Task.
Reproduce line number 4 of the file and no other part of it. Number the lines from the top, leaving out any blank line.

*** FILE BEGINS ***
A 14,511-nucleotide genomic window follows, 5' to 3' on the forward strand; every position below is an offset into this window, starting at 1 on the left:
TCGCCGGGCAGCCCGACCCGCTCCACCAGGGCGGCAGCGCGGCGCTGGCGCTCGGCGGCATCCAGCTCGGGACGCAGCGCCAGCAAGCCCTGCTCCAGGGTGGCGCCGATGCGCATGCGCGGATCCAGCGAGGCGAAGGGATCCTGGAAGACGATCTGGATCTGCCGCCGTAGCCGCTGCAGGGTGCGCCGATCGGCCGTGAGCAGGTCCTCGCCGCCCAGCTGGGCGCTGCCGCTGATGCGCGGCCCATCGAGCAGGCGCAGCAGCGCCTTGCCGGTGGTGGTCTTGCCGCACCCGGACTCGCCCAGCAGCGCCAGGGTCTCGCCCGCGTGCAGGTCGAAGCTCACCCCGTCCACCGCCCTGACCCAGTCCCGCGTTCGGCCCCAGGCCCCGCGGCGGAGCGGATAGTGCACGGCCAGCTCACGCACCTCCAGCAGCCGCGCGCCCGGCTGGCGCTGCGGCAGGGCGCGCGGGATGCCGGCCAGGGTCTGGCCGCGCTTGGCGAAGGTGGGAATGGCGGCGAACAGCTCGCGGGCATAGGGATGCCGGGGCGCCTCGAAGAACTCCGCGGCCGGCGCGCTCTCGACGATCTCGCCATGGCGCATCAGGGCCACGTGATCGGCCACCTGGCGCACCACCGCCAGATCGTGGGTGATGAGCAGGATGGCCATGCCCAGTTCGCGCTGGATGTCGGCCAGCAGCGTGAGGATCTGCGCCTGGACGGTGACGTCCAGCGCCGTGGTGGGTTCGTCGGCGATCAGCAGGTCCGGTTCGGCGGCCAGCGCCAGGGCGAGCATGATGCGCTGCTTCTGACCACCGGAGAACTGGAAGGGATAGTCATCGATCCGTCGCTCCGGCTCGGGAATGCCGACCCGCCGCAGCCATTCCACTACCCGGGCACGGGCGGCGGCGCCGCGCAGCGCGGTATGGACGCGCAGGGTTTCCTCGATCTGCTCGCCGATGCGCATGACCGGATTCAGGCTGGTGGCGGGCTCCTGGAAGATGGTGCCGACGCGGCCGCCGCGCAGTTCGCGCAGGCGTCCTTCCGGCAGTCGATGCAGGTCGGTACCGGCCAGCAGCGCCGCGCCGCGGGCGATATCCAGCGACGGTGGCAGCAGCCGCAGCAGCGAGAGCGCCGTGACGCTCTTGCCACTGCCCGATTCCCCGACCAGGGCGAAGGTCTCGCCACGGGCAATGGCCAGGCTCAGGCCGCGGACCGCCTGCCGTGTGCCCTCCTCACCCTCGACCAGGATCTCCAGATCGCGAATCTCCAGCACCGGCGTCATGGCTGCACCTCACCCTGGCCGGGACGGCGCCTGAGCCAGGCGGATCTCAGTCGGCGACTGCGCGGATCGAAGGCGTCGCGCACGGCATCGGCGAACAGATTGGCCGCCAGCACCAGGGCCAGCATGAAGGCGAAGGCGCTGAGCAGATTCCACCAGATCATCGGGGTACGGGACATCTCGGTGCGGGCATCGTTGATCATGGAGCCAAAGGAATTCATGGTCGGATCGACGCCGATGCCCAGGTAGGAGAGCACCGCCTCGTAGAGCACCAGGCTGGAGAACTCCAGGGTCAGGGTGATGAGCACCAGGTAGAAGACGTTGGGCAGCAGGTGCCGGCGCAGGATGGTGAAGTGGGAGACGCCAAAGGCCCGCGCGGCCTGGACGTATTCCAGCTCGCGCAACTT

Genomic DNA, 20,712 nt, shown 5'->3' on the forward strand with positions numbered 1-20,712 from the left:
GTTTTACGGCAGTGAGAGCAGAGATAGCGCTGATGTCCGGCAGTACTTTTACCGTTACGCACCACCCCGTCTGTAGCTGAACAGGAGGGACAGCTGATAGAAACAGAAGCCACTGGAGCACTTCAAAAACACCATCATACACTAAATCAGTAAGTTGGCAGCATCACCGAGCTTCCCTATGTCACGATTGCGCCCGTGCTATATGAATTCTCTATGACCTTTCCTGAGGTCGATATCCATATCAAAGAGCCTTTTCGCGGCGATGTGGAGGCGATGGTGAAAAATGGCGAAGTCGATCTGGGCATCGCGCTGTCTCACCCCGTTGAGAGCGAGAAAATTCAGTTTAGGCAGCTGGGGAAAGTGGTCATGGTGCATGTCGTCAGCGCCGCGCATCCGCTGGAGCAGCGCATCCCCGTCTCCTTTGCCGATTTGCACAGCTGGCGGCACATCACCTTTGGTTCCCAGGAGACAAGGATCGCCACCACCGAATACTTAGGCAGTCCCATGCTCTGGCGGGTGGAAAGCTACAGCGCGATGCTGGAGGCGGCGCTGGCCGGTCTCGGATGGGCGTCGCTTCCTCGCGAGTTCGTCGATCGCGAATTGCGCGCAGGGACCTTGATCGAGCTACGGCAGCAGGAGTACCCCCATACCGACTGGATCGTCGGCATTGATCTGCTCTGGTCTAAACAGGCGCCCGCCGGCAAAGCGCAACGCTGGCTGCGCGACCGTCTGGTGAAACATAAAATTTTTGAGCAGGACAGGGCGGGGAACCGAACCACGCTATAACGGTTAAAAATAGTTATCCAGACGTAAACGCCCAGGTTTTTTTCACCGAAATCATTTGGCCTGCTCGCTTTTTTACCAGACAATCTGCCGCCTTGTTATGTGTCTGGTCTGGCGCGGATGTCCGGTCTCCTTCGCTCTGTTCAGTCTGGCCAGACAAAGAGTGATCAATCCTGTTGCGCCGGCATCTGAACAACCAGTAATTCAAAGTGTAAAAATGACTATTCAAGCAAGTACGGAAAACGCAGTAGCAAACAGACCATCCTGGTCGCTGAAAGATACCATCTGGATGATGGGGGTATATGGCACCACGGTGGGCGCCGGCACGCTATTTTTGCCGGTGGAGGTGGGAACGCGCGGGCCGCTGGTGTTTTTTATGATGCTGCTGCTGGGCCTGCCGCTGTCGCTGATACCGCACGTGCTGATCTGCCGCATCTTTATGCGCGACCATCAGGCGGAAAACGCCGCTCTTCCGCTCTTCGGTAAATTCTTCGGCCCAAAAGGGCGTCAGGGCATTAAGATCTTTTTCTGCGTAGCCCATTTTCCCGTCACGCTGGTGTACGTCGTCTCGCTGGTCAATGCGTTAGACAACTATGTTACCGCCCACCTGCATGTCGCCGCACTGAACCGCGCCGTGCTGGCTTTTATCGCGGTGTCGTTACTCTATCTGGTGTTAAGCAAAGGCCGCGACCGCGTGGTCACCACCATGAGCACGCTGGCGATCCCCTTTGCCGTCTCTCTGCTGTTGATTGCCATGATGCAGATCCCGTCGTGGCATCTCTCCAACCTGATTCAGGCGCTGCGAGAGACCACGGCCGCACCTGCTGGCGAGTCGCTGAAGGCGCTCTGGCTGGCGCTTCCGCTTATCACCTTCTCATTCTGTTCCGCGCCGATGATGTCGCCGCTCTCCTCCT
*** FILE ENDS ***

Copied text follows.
GTTTTACGGCAGTGAGAGCAGAGATAGCGCTGATGTCCGGCAGTACTTTTACCGTTACGCACCACCCCGTCTGTAGCTGAACAGGAGGGACAGCTGATAGAAACAGAAGCCACTGGAGCACTTCAAAAACACCATCATACACTAAATCAGTAAGTTGGCAGCATCACCGAGCTTCCCTATGTCACGATTGCGCCCGTGCTATATGAATTCTCTATGACCTTTCCTGAGGTCGATATCCATATCAAAGAGCCTTTTCGCGGCGATGTGGAGGCGATGGTGAAAAATGGCGAAGTCGATCTGGGCATCGCGCTGTCTCACCCCGTTGAGAGCGAGAAAATTCAGTTTAGGCAGCTGGGGAAAGTGGTCATGGTGCATGTCGTCAGCGCCGCGCATCCGCTGGAGCAGCGCATCCCCGTCTCCTTTGCCGATTTGCACAGCTGGCGGCACATCACCTTTGGTTCCCAGGAGACAAGGATCGCCACCACCGAATACTTAGGCAGTCCCATGCTCTGGCGGGTGGAAAGCTACAGCGCGATGCTGGAGGCGGCGCTGGCCGGTCTCGGATGGGCGTCGCTTCCTCGCGAGTTCGTCGATCGCGAATTGCGCGCAGGGACCTTGATCGAGCTACGGCAGCAGGAGTACCCCCATACCGACTGGATCGTCGGCATTGATCTGCTCTGGTCTAAACAGGCGCCCGCCGGCAAAGCGCAACGCTGGCTGCGCGACCGTCTGGTGAAACATAAAATTTTTGAGCAGGACAGGGCGGGGAACCGAACCACGCTATAACGGTTAAAAATAGTTATCCAGACGTAAACGCCCAGGTTTTTTTCACCGAAATCATTTGGCCTGCTCGCTTTTTTACCAGACAATCTGCCGCCTTGTTATGTGTCTGGTCTGGCGCGGATGTCCGGTCTCCTTCGCTCTGTTCAGTCTGGCCAGACAAAGAGTGATCAATCCTGTTGCGCCGGCATCTGAACAACCAGTAATTCAAAGTGTAAAAATGACTATTCAAGCAAGTACGGAAAACGCAGTAGCAAACAGACCATCCTGGTCGCTGAAAGATACCATCTGGATGATGGGGGTATATGGCACCACGGTGGGCGCCGGCACGCTATTTTTGCCGGTGGAGGTGGGAACGCGCGGGCCGCTGGTGTTTTTTATGATGCTGCTGCTGGGCCTGCCGCTGTCGCTGATACCGCACGTGCTGATCTGCCGCATCTTTATGCGCGACCATCAGGCGGAAAACGCCGCTCTTCCGCTCTTCGGTAAATTCTTCGGCCCAAAAGGGCGTCAGGGCATTAAGATCTTTTTCTGCGTAGCCCATTTTCCCGTCACGCTGGTGTACGTCGTCTCGCTGGTCAATGCGTTAGACAACTATGTTACCGCCCACCTGCATGTCGCCGCACTGAACCGCGCCGTGCTGGCTTTTATCGCGGTGTCGTTACTCTATCTGGTGTTAAGCAAAGGCCGCGACCGCGTGGTCACCACCATGAGCACGCTGGCGATCCCCTTTGCCGTCTCTCTGCTGTTGATTGCCATGATGCAGATCCCGTCGTGGCATCTCTCCAACCTGATTCAGGCGCTGCGAGAGACCACGGCCGCACCTGCTGGCGAGTCGCTGAAGGCGCTCTGGCTGGCGCTTCCGCTTATCACCTTCTCATTCTGTTCCGCGCCGATGATGTCGCCGCTCTCCTCCT